It seems that each year, no matter how hard I try to simplify and plan ahead, I end up a bit like a chicken with its head cut off as I try to get ready for Christmas. My calendar always ends up more packed than I thought it would. My errands end up taking longer than I expected. And I always, always end up putting off the gift wrapping until too late (although I have started!).

In all of the craziness, it’s all too easy for me to forget what this season is all about. We are, of course, celebrating the birth of the Savior, Jesus Christ. I like to celebrate and remember His life and example as well. After all, His whole life was about love, about service, about sacrifice, about giving — about all which should be motivating me during this season and always.

Last week, the theme in our Sacrament Meeting (the weekly congregational meeting where we partake of bread and water, the sacrament, and where members of our congregations speak on an assigned topic) was, interestingly enough, forgiveness. I can’t recall a time in the past when the chosen theme at the holiday time was something like this. But it helped me reflect on the kinds of gifts that really are of most lasting value. And I remembered a quote that has long been a favorite of mine for this time of year (all quotes below come from this talk by President Howard W. Hunter). I shared it with my family last week for our scripture study, and wanted to share it here.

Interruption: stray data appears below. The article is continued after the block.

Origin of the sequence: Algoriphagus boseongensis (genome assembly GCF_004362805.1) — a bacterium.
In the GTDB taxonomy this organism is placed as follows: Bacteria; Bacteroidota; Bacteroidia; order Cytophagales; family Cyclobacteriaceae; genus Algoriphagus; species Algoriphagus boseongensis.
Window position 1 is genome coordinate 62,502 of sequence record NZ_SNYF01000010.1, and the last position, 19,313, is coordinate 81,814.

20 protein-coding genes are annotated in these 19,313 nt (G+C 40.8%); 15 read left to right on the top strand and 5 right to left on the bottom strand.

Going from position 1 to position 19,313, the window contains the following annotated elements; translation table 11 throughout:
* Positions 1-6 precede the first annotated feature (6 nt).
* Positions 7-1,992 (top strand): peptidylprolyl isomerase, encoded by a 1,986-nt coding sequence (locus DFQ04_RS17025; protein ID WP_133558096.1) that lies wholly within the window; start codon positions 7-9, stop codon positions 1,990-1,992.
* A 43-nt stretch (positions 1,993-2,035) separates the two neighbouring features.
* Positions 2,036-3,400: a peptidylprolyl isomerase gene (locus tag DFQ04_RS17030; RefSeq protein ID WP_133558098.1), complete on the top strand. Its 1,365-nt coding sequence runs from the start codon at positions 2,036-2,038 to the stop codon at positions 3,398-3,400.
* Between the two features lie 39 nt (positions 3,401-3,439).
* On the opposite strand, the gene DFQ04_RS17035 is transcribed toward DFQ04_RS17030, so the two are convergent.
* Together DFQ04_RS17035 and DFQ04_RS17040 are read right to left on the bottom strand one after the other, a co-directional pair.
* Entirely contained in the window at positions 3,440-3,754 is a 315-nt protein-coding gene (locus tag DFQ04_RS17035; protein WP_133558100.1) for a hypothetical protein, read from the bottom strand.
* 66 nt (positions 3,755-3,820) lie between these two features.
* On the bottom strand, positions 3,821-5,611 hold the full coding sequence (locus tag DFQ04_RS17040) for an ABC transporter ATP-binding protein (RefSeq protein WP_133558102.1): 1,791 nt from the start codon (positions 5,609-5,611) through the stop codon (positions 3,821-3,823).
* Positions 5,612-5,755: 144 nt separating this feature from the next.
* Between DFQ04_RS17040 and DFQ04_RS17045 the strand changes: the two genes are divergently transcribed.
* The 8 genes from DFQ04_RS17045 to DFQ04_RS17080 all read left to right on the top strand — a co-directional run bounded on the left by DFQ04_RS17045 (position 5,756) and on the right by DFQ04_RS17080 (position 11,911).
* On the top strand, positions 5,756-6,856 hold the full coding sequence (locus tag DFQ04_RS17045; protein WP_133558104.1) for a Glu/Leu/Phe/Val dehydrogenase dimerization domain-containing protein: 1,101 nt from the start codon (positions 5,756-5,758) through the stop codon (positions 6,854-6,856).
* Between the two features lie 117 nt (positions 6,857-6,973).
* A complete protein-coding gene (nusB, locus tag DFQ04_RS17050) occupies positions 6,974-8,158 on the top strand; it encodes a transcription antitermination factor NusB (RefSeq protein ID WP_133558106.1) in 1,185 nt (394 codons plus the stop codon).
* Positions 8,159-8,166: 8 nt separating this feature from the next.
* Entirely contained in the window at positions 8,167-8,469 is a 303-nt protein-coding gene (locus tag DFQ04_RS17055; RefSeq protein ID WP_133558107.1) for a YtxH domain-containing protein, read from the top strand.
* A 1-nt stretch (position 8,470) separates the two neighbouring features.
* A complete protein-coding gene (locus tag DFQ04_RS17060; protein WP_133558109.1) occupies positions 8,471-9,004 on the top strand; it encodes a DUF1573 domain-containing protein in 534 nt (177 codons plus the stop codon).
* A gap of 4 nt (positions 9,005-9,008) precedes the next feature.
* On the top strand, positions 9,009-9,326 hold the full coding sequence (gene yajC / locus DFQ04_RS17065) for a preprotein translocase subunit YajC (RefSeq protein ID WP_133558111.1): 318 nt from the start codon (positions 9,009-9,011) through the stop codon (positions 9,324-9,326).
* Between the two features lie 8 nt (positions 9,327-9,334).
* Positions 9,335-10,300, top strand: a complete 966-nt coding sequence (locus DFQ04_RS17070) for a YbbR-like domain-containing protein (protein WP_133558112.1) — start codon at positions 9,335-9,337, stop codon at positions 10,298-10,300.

This Christmas, mend a quarrel. Seek out a forgotten friend. Dismiss suspicion and replace it with trust. Write a letter. Give a soft answer. Encourage youth. Manifest your loyalty in word and deed. Keep a promise. Forgo a grudge. Forgive an enemy. Apologize. Try to understand. Examine your demands on others. Think first of someone else. Be kind. Be gentle. Laugh a little more. Express your gratitude. Welcome a stranger. Gladden the heart of a child. Take pleasure in the beauty and wonder of the earth. Speak your love and then speak it again.

President Hunter also shared this:

Give to your enemy forgiveness,
To your opponent tolerance,
To your friend your heart,
To all men charity, for the hands that help
are holier than lips that pray,
To every child a good example,
and to yourself—respect.

While I’m frantically trying to wrap all of my presents, I am also working to do more to unwrap my heart — to be more kind, more patient, more loving, more compassionate, more forgiving.

What can I give Him,
Poor as I am?
If I were a shepherd
I would give Him a lamb,
If I were a Wise Man,
I would do my part,—
But what I can I give Him,
Give my heart.

I’ve included a video below that is a beautiful reminder of the power of forgiveness, featuring President James E. Faust’s last General Conference address before he passed away.

What quotes, stories, music, thoughts, or other things help you focus on the true meaning of Christmas?

more about "Forgiveness – The Greatest Gift", posted with vodpod